The Weekly Newspaper serving the citizens of Morenci, Mich., Fayette, Ohio, and surrounding areas.

  • Front.cheers
    MACEE BEERS joins other Fayette Elementary School students for the annual Mini-Cheer performance during the half-time break at the basketball game.
  • Family.3.wide
    CHILDREN at Stair District Library’s Family Story Time toss scarves into the air during an activity. The evening program provided a mix of stories, songs, dancing, crafts and snacks Monday evening. The program is offered at 5:30 p.m. every Monday for five more weeks. The program is designed for three to five year olds and their family.
  • Front.newpaper.2
    THE INTERVIEW—Evelyn Joughin (right) records the interaction with an iPad while Jack Varga, next to her, asks questions of Morenci Elementary School principal Gail Frey. Morenci senior Sam Cool (standing) listens. Cool serves as the editor for the newspaper written by members of Mrs. Barrett’s second grade class.
  • Front.code.2
    WRITING CODE—Brock Christle (left), a Morenci fifth grade student, takes a look at the progress being made by fourth grader Anthony Lewis. Libby Rorick, a sixth grade student, is next in a line of girls trying out the coding tutorials. This year marked Morenci’s second year of participation in the Hour of Code project.
  • Front.skelton.vigil
    MORENCI’S three Skelton brothers were remembered with both tears and laughter last week during a candlelight vigil at Wakefield Park. Several people came out of the crowd to give their recollection of the boys who have now been missing for five years.
  • Front.gym.new
    REMIE RYAN (left) tries to dodge the foam wand held by Hayden Bays during physical education class at Morenci Elementary School. In the background, Lauryn Dominique and Brooklyn Williams stay clear of the tag. Second grade students were working on cardiovascular health on the first day back from vacation. For the record, Safety Tag is a very difficult sport to photograph.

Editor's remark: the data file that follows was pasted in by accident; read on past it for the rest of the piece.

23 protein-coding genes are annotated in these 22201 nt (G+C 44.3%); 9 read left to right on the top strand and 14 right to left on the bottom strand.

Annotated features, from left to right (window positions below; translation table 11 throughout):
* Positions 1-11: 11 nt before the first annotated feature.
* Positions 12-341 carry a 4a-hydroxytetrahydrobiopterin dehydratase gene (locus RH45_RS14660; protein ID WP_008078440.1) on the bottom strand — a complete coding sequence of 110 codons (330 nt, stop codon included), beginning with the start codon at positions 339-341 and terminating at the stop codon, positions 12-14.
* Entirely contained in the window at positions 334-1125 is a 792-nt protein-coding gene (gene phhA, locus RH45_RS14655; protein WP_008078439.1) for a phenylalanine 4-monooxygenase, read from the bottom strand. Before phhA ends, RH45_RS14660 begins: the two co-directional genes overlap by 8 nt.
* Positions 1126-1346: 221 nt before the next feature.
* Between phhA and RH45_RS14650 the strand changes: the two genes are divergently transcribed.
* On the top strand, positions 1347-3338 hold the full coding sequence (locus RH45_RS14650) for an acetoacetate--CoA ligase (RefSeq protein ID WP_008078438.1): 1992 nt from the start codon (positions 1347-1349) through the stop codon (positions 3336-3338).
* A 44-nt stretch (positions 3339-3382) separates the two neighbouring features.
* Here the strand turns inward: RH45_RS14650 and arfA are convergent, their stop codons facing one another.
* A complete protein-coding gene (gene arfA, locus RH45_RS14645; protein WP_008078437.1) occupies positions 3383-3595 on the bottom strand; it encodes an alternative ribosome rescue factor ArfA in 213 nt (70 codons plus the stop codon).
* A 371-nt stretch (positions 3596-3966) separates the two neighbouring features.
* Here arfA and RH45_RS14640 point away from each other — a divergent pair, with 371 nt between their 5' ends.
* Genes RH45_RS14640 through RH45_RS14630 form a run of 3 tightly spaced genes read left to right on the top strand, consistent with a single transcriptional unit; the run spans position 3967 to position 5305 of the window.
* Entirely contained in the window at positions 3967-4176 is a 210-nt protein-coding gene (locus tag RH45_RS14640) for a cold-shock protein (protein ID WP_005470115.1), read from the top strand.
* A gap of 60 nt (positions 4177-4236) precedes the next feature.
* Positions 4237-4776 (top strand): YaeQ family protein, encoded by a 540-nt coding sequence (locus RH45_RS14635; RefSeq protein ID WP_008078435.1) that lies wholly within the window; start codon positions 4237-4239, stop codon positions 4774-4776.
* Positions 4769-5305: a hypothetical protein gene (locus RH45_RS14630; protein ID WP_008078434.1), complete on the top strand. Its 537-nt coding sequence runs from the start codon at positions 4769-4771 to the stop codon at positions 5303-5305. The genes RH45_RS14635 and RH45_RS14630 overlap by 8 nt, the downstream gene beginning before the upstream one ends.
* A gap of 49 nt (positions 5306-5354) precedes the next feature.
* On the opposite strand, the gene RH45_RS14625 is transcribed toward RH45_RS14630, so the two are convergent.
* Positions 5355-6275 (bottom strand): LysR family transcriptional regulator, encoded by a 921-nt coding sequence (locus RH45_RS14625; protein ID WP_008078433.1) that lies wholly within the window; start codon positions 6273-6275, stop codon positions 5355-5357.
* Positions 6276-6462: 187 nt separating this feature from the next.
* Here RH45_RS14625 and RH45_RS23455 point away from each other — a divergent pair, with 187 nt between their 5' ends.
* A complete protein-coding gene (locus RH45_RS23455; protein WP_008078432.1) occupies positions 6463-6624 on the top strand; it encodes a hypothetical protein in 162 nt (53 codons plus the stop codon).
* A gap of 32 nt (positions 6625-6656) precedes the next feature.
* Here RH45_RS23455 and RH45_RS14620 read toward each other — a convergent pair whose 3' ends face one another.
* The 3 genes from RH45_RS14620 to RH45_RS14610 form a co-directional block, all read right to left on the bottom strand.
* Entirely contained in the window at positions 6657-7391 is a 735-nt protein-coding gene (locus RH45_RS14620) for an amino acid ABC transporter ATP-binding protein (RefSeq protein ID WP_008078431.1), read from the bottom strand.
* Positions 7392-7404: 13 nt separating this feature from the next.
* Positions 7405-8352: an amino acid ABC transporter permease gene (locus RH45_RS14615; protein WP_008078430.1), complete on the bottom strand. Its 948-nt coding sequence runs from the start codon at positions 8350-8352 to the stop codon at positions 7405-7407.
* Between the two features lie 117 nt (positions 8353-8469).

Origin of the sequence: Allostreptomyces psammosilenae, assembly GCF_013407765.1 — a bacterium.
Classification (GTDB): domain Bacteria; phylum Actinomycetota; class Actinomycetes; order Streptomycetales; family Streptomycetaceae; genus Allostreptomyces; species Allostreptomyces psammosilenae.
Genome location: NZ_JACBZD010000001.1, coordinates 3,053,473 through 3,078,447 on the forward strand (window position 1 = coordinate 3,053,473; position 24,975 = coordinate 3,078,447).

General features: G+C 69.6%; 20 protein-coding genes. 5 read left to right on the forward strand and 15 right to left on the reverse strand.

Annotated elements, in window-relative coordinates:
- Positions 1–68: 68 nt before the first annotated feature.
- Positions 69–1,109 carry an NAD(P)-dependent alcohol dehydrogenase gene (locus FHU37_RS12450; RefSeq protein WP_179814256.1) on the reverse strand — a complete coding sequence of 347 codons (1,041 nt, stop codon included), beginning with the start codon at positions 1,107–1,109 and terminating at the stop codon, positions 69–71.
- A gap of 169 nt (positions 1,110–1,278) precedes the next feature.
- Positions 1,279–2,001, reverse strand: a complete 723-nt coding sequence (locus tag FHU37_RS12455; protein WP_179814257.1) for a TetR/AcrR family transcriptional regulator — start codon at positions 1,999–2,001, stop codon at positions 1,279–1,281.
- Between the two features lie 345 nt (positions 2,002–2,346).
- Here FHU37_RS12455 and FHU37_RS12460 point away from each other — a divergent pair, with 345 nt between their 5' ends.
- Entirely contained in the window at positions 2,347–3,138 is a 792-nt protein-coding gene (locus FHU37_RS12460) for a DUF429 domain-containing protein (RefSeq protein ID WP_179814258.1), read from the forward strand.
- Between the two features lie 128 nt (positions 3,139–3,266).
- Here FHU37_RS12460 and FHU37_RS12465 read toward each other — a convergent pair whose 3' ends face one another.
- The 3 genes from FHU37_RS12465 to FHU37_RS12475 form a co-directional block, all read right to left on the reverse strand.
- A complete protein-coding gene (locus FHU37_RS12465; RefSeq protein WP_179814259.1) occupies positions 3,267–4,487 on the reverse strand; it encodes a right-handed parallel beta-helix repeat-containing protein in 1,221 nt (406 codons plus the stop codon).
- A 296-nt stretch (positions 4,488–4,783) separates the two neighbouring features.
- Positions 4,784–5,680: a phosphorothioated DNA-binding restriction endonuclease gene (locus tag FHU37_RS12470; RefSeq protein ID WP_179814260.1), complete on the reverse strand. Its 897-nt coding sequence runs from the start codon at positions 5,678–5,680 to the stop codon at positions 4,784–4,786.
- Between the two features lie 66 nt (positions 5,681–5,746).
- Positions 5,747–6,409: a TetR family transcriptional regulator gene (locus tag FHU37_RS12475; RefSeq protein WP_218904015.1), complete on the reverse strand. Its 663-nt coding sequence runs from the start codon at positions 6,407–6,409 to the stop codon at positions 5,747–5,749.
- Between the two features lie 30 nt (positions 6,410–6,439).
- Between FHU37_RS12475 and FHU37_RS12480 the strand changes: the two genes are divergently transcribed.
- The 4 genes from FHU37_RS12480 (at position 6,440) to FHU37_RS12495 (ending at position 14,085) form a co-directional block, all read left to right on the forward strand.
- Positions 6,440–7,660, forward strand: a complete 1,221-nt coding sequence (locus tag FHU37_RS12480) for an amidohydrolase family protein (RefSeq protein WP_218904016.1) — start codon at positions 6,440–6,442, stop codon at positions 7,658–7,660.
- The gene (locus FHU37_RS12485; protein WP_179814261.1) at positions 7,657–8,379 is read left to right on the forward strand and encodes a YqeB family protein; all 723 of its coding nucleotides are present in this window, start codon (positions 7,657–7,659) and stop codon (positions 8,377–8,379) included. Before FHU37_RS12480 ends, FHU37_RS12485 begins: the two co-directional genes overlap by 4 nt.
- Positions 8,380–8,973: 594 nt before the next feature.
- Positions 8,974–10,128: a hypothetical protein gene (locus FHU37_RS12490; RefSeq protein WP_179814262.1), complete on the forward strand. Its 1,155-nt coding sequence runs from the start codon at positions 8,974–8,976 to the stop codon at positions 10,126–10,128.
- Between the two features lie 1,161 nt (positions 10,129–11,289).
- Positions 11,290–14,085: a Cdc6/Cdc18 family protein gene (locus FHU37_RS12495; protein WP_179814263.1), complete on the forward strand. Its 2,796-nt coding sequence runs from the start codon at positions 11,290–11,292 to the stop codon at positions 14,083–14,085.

• Front.lift
    MORENCI student Dalton McCowan puts everything into a dead lift attempt Saturday morning during the Wyseguy Push/Pull event. Lifters helped raise more than $1,600 for the family of the late Devin Wyse, a former Morenci power-lifter who graduated last year. Commemorative T-shirts are still available by contacting teacher Dan Hoffman.

Following the monarch butterflies 2008.09.10

Written by David Green.

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By DAVID GREEN

Tagging monarch butterflies began more than 70 years ago, said Pat Hayes of the Kelley’s Island Audubon Club, but it wasn’t until the 1970s that researchers began to solve the mystery.

Eventually it became known that the monarch is the champion of the insect world when it comes to winter migration. The popular orange and black butterfly can travel more than 2,000 miles on its way to fir forests northwest of Mexico City.mon.pat.hayes.jpg

Tagging efforts have ebbed and flowed over the decades, Hayes said, and it’s currently at a strong point. Across southern Canada and throughout the United States, monarchs are caught, tagged and released with the hope that reports will be filed about their progress to Mexico.